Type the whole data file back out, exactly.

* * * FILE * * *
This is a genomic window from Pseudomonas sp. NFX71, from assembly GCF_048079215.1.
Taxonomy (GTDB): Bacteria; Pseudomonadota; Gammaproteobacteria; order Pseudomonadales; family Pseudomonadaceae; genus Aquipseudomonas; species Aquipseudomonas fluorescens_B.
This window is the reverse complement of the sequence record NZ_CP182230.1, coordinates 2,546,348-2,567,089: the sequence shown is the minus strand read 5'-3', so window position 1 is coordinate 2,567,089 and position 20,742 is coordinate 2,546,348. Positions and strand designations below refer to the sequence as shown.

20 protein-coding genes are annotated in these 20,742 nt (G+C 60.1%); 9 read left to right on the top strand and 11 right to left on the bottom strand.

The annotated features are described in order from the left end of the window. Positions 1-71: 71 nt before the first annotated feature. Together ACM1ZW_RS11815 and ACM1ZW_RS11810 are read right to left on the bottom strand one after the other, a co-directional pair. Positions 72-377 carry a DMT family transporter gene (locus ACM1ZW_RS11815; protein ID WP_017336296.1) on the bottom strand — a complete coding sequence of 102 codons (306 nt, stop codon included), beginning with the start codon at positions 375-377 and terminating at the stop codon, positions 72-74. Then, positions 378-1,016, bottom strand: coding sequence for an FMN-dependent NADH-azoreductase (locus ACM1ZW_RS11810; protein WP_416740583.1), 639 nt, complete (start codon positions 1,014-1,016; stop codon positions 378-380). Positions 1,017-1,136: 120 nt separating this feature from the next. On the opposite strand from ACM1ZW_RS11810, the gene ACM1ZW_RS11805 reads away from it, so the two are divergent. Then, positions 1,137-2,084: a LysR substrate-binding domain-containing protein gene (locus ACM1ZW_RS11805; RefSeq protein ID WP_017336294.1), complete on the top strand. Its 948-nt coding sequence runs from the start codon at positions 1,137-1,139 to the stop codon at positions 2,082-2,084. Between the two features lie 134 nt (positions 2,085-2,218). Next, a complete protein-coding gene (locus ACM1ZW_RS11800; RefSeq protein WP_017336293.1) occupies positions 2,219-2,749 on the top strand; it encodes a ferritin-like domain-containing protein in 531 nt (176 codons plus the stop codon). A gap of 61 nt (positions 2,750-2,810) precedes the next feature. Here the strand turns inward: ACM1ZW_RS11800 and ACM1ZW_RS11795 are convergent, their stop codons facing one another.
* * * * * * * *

This is a genomic window from Pseudomonas sp. NFX71, from assembly GCF_048079215.1.
Taxonomy (GTDB): Bacteria; Pseudomonadota; Gammaproteobacteria; order Pseudomonadales; family Pseudomonadaceae; genus Aquipseudomonas; species Aquipseudomonas fluorescens_B.
This window is the reverse complement of the sequence record NZ_CP182230.1, coordinates 2,546,348-2,567,089: the sequence shown is the minus strand read 5'-3', so window position 1 is coordinate 2,567,089 and position 20,742 is coordinate 2,546,348. Positions and strand designations below refer to the sequence as shown.

20 protein-coding genes are annotated in these 20,742 nt (G+C 60.1%); 9 read left to right on the top strand and 11 right to left on the bottom strand.

The annotated features are described in order from the left end of the window. Positions 1-71: 71 nt before the first annotated feature. Together ACM1ZW_RS11815 and ACM1ZW_RS11810 are read right to left on the bottom strand one after the other, a co-directional pair. Positions 72-377 carry a DMT family transporter gene (locus ACM1ZW_RS11815; protein ID WP_017336296.1) on the bottom strand — a complete coding sequence of 102 codons (306 nt, stop codon included), beginning with the start codon at positions 375-377 and terminating at the stop codon, positions 72-74. Then, positions 378-1,016, bottom strand: coding sequence for an FMN-dependent NADH-azoreductase (locus ACM1ZW_RS11810; protein WP_416740583.1), 639 nt, complete (start codon positions 1,014-1,016; stop codon positions 378-380). Positions 1,017-1,136: 120 nt separating this feature from the next. On the opposite strand from ACM1ZW_RS11810, the gene ACM1ZW_RS11805 reads away from it, so the two are divergent. Then, positions 1,137-2,084: a LysR substrate-binding domain-containing protein gene (locus ACM1ZW_RS11805; RefSeq protein ID WP_017336294.1), complete on the top strand. Its 948-nt coding sequence runs from the start codon at positions 1,137-1,139 to the stop codon at positions 2,082-2,084. Between the two features lie 134 nt (positions 2,085-2,218). Next, a complete protein-coding gene (locus ACM1ZW_RS11800; RefSeq protein WP_017336293.1) occupies positions 2,219-2,749 on the top strand; it encodes a ferritin-like domain-containing protein in 531 nt (176 codons plus the stop codon). A gap of 61 nt (positions 2,750-2,810) precedes the next feature. Here the strand turns inward: ACM1ZW_RS11800 and ACM1ZW_RS11795 are convergent, their stop codons facing one another.